Factors influencing the diagnosis and subsequent prognosis in patients with lung cancer

O'Dowd, Emma Louise (2017) Factors influencing the diagnosis and subsequent prognosis in patients with lung cancer. PhD thesis, University of Nottingham.

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Abstract

Background

The United Kingdom (UK) has poor lung cancer survival rates compared to other countries, and this is partly explained by differences in early mortality. In order to diagnose lung cancer at an earlier stage in the UK there is a pressing need to understand the management process from the recognition of symptoms by people with lung cancer, through the initial interactions with primary care to the referral to secondary care and the choice of the subsequent treatment plan.

Objectives

The aim of this thesis is to use mixed methods to identify some of the factors which may affect the diagnosis and prognosis in patients with lung cancer in the United Kingdom across the whole patient pathway.

Methods

Prospectively collected clinical data were used in conjunction with qualitative methodology. Primary care records were obtained from The Health Improvement Network, alongside data from the National Lung Cancer Audit (NLCA), linked to Hospital Episode Statistics and Office for National Statistics datasets. Case-control and cohort studies were conducted using multivariable logistic regression to look at independent associations with early mortality, likelihood of receiving surgery and place of death. Survival analyses were performed using Kaplan Meier curves and Cox regression and validation studies used area under the receiver operating curves (AUC). The Framework approach was used to identify themes and sub-themes arising from focus group interviews.

Results

Mixed methods were used to look at barriers to early diagnosis and attitudes towards lung cancer screening in a high risk population. A number of key practical and emotional barriers which may impact on screening uptake were identified, alongside the issue of smoking stigma and blame. Primary care data were used to look at predictors of early (0-90 day) mortality in the UK. Thirty per cent of patients with lung cancer died within 90 days of diagnosis. Increasing age, male sex, socioeconomic deprivation, rural versus urban location and current smoking were all independently associated with early death. Patients who had poorer prognosis did interact with primary care before diagnosis, suggesting missed opportunities to identify them earlier. NLCA data linked to organisational audit data highlighted inequities between Trusts, in particular with regards to variability in the workload of specialists and differences in access to diagnostic and therapeutic modalities. On site access to positron emission computed tomography, stereotactic ablative radiotherapy and video-assisted thoracoscopic lobectomy were independently associated with increased likelihood of receiving surgery for lung cancer. Records for patient who developed brain metastases following radical surgical treatment for lung cancer were reviewed. Those with more advanced disease stage, younger age and adenocarcinoma sub-type were more likely to develop metastases and modelling suggested that 71% may have been visible pre-operatively had magnetic resonance imaging of the brain been performed as part of the staging process. An internal and external validation was performed to assess the ability of two risk scoring systems to predict 90 day post-operative mortality. AUC values for internal and external validation of the NLCA score and validation of Thoracoscore were 0.68 (95% CI 0.63-0.72), 0.60 (95% CI 0.56-0.65) and 0.60 (95% CI 0.54-0.66) respectively. Post-hoc analysis was performed using NLCA records on 15554 surgical patients to derive summary tables for 30 and 90 day mortality, stratified by procedure type, age and performance status. Linked NLCA data were used to look at place of death from lung cancer. Thirty-five per cent of patients with lung cancer die in acute hospital beds, with male sex, old age (≥ 85 years), socioeconomic deprivation, WHO performance status 4 at diagnosis and emergency route to diagnosis all independently associated with increased likelihood of death in this setting. There is marked geographical variation in place of death, particularly with regard to provision of hospice services.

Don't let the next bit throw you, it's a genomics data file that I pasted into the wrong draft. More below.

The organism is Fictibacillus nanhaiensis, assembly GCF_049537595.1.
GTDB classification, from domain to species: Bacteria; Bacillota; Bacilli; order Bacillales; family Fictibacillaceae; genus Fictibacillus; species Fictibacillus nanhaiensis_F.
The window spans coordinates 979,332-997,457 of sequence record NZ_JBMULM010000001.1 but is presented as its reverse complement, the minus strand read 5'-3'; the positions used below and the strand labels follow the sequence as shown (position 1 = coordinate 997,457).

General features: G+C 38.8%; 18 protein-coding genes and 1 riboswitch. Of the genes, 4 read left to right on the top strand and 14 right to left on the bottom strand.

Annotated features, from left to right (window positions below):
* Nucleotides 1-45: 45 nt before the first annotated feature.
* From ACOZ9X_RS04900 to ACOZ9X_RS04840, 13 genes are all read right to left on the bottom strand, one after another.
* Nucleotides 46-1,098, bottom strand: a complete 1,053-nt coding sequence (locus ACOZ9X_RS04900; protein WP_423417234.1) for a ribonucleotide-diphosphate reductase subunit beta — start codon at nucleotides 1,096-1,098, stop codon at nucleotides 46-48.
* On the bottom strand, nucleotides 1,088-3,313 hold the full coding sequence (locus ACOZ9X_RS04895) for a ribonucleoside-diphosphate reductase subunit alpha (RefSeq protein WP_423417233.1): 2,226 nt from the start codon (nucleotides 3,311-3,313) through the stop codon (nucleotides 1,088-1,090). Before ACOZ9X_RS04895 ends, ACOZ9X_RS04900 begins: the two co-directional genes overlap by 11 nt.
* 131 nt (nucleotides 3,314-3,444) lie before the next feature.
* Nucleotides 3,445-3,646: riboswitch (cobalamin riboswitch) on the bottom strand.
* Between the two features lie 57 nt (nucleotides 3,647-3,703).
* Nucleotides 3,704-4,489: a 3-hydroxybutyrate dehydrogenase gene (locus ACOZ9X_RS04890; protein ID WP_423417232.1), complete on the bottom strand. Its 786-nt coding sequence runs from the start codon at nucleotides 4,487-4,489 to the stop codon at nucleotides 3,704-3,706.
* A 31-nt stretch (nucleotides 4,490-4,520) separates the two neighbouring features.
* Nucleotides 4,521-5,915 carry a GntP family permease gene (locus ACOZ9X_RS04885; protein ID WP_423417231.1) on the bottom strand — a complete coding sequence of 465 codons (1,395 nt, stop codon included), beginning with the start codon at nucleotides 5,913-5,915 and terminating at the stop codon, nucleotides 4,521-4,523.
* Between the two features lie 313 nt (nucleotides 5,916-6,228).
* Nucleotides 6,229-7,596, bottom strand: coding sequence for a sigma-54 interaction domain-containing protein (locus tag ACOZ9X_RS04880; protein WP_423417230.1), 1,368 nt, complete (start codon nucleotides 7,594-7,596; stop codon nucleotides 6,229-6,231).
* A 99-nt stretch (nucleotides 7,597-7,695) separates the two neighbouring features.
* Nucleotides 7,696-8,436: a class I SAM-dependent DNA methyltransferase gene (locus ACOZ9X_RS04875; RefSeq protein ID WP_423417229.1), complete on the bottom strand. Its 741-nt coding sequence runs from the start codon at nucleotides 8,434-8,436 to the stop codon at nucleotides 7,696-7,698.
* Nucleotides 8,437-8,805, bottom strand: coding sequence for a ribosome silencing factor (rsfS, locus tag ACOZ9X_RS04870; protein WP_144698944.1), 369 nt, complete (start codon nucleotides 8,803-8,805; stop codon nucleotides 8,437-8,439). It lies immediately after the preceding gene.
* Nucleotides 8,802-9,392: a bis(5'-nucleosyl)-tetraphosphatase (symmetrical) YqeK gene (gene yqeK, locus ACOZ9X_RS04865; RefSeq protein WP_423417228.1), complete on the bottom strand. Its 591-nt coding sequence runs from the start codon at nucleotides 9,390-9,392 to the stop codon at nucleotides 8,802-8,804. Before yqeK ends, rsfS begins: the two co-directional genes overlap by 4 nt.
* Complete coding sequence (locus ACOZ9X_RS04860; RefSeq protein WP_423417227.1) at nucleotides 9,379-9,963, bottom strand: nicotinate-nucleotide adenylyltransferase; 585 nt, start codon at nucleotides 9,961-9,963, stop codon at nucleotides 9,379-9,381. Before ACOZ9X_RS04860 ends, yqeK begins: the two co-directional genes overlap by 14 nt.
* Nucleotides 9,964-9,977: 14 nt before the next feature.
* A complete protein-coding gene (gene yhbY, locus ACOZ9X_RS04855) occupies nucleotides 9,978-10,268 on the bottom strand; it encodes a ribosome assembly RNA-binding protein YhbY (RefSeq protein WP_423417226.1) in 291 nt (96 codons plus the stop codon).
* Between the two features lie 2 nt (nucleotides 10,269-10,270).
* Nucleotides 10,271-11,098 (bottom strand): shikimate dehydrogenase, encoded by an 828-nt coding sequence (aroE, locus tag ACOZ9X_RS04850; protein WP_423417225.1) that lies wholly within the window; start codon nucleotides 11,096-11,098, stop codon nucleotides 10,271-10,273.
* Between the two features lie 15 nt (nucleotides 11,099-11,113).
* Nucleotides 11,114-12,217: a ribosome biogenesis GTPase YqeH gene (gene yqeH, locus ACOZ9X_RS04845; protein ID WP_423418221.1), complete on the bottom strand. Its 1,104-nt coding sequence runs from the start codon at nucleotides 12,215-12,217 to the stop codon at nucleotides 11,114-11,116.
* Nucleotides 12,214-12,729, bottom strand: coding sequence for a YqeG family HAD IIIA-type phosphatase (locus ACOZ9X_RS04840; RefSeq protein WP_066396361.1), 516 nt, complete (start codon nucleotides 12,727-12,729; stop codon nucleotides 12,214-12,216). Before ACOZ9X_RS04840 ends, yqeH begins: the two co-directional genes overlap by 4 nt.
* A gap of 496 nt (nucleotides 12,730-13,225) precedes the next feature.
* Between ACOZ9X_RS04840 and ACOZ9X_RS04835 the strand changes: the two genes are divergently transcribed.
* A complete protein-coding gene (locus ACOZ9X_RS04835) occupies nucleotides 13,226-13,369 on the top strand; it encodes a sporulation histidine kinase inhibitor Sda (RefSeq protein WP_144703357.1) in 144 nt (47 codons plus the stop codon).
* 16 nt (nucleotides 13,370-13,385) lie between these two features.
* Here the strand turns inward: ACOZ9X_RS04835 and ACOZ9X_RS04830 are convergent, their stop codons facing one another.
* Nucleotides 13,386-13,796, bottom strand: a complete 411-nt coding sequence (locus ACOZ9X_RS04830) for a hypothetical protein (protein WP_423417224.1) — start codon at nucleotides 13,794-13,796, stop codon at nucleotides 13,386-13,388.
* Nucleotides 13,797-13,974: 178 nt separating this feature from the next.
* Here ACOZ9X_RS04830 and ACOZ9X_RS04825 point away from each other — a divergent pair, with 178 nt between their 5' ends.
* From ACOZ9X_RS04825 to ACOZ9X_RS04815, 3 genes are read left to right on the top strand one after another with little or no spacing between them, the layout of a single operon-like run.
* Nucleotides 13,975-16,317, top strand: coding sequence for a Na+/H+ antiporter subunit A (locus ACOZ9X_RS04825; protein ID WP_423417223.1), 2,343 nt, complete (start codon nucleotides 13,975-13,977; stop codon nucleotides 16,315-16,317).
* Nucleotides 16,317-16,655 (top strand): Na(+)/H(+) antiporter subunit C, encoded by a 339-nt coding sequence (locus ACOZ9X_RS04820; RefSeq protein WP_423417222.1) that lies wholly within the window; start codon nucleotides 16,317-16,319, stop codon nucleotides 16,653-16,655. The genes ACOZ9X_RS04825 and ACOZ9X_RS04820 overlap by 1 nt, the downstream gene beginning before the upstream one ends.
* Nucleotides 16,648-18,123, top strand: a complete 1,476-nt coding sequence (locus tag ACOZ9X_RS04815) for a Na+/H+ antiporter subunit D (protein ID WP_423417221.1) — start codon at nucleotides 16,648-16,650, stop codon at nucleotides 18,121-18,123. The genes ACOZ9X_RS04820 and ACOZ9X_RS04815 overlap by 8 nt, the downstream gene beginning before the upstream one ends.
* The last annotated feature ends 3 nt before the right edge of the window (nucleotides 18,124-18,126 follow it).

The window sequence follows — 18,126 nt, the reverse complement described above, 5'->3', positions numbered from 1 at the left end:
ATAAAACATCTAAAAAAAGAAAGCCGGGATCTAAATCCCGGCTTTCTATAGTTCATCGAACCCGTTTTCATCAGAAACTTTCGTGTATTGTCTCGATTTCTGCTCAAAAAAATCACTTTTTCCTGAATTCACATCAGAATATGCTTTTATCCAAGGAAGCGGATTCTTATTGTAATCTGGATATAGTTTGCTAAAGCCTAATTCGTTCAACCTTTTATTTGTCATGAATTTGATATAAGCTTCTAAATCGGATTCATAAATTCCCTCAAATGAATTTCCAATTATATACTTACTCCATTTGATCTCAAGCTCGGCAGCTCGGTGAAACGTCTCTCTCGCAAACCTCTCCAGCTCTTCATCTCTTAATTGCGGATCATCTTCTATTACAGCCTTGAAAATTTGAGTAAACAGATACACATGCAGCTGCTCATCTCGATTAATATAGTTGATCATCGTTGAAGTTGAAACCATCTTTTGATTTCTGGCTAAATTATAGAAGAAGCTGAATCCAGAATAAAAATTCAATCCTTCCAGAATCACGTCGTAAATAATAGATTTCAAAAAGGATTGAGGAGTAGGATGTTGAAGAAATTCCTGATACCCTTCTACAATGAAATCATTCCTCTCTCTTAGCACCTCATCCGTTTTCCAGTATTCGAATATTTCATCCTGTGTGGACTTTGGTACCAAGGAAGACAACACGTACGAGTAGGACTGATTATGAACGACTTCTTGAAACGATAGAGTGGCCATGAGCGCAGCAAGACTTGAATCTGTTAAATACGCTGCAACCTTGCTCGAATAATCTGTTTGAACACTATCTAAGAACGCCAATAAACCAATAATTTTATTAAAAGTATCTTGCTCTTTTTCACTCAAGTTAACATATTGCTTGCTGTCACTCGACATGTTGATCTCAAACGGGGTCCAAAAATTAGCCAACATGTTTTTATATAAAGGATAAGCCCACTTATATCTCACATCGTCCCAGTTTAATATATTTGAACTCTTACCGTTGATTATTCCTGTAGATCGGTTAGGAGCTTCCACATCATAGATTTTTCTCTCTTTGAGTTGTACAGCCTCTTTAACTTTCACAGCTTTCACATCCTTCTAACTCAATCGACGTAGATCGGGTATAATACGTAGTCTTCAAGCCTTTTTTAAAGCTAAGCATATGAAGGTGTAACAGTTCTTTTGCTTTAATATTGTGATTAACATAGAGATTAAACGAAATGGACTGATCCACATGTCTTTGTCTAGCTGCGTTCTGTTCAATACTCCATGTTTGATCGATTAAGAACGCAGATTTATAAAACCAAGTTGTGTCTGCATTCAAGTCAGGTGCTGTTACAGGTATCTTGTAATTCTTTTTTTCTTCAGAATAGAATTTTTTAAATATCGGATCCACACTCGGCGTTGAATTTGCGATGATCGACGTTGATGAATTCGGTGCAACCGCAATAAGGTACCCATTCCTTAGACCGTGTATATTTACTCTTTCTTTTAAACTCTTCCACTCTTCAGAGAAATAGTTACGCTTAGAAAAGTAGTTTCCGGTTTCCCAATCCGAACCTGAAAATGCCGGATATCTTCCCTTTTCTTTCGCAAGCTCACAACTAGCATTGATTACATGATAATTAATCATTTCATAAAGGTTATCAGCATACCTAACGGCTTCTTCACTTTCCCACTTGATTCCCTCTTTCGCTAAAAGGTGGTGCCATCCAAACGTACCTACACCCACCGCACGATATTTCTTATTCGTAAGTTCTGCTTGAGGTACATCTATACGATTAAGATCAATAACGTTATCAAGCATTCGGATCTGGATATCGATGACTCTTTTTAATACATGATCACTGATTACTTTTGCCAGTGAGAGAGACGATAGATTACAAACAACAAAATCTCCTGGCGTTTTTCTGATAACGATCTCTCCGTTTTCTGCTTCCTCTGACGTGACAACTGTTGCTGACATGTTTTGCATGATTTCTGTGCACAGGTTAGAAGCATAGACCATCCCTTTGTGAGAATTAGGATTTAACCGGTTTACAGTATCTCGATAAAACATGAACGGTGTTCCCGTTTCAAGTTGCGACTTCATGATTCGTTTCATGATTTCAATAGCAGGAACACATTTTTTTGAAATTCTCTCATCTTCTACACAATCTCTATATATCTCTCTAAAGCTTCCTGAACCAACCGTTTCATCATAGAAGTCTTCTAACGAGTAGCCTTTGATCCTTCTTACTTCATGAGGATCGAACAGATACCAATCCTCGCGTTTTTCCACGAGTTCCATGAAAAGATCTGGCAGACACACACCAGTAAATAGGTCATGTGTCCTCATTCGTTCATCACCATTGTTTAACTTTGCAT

Conclusions

The studies described in this thesis use prospectively collected data to provide a snapshot of different aspects of the lung cancer patient journey which may impact on prognosis, alongside qualitative methodology to try to determine reasons for diagnostic delay and attitudes towards screening programmes. There remain some important clinical questions about lung cancer care and outcomes which need to be looked at to provide a greater understanding of where the inequities in the lung cancer patient pathway in the UK lie and to try to address modifiable factors with an aim to improve outcomes.

Item Type: Thesis (University of Nottingham only) (PhD)
Supervisors: Hubbard, Richard
McKeever, Tricia
Baldwin, David
Bains, Manpreet
Keywords: lung cancer, lung neoplasms, diagnosis, uk
Subjects: W Medicine and related subjects (NLM Classification) > WF Respiratory system
Faculties/Schools: UK Campuses > Faculty of Medicine and Health Sciences > School of Medicine
Item ID: 42768
Depositing User: O'Dowd, Emma
Date Deposited: 29 Aug 2017 10:52
Last Modified: 29 Aug 2017 11:01
URI: http://eprints.nottingham.ac.uk/id/eprint/42768

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